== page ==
Yet, over the past year and a half, al-Sistani has become increasingly involved in Iraqi governance. Early in the summer of 2014, he issued a call for Iraqis to join militias in order to defeat ISIS. These militias have become the most effective force against ISIS in Iraq, together with the Kurdish peshmerga in the north.

More recently, al-Sistani has taken to directly interfering in government. The current Prime Minister Haider al-Abadi, who is embattled due to ISIS as well as endemic corruption and the growing sectarianism in Iraq, met with al-Sistani in order to enlist his help, and has continued to communicate with him by phone.

Al-Sistani has also taken overt political action beyond these private conversations. For example, he declared his support for the current government in Friday prayers through his representative Ayatollah Ahmed Safi in order to quell mass protests planned in Baghdad. This has helped to strengthen the mandate of the government and has increased his influence over government policy.

Though his son has suggested that this involvement will not be permenant, al-Sistani has continued to offer policy direction to the Iraqi government in his Friday sermons, given through Ayatollah Ahmed Safi.

Shifting interpretations in Iran

The clerical establishment within Shi’ism has traditionally been a force of opposition to government because, according to Shi’i theology, rightful rule belongs to the Twelfth Imam alone, who has gone into occultation. During his absence all rule is usurpation, though its degree of unjustness can vary. Thus, it is the role of the jurisprudents to defend people from the government and to ensure that Islam can continue to be practiced properly under the government of the day.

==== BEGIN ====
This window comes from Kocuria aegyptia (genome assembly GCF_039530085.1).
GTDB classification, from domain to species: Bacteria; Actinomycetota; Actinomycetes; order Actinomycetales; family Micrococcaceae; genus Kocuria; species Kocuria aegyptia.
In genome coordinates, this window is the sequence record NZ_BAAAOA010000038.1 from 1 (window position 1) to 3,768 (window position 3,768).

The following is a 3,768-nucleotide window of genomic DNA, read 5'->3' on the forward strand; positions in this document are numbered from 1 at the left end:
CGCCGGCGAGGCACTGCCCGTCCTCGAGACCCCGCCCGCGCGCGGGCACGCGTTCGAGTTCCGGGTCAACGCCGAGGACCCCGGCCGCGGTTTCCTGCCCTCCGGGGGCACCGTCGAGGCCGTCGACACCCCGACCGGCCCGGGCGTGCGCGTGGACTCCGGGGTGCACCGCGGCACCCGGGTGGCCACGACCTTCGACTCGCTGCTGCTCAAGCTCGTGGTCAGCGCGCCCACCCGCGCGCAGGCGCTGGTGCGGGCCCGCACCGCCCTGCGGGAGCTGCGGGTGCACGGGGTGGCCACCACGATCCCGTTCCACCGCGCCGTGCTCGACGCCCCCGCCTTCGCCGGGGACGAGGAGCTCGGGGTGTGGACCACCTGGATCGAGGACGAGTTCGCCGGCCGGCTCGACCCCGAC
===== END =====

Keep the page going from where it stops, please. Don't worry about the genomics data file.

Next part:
Ayatollah Khomeini made a radical shift to this interpretation of Islamic government by arguing that it is unclear how long the Twelfth Imam will remain in occultation. If his return is not thought of as something imminent, then the question of the best form of rule in the Imam’s absence becomes important to answer.

Khomeini suggested that because the mojtaheds know Islam and the principles of deriving legal rulings best, they are best-suited to govern in the Imam’s absence. On the basis of this shift in theological understanding, the clerics went from being a sort of loyal opposition to the Shah, to being rulers in their own right.

Iran has served as a center of gravity for the Shi’i world since the Safavid dynasty turned from Sunnism to Shi’ism in 1501, and it has had a significant interest in Iraq economically and as a place of historical importance to Shi’ism since Iraq was a contested borderland between the Safavid and Ottoman Empires.

Thus, Khomeini’s argument has been divisive among Shi’i theologians and has a number of detractors among ayatollahs both in Iran and Iraq.

The system, though, is even less defensible when there is no single cleric with the political acumen to rule who also stands out above the others in Islamic learning. This is the challenge faced by Iran’s next Assembly of Experts.

Al-Sistani is precisely the kind of cleric Khomeini argued should rule, and though he seems opposed to clerical rule in theory, as long as Iraq remains in crisis, Ayatollah al-Sistani will remain the real power behind the government there.

About Author

Kevin Graham

Kevin Graham is a political risk analyst and historian of the Middle East with a background in Arabic and Persian translation. He holds a Bachelor’s degree in Philosophy and History, with a minor in Persian, from the University of California Berkeley, as well as an MA in Middle Eastern Studies from the University of Chicago and an MSt in Oriental Studies from the University of Oxford.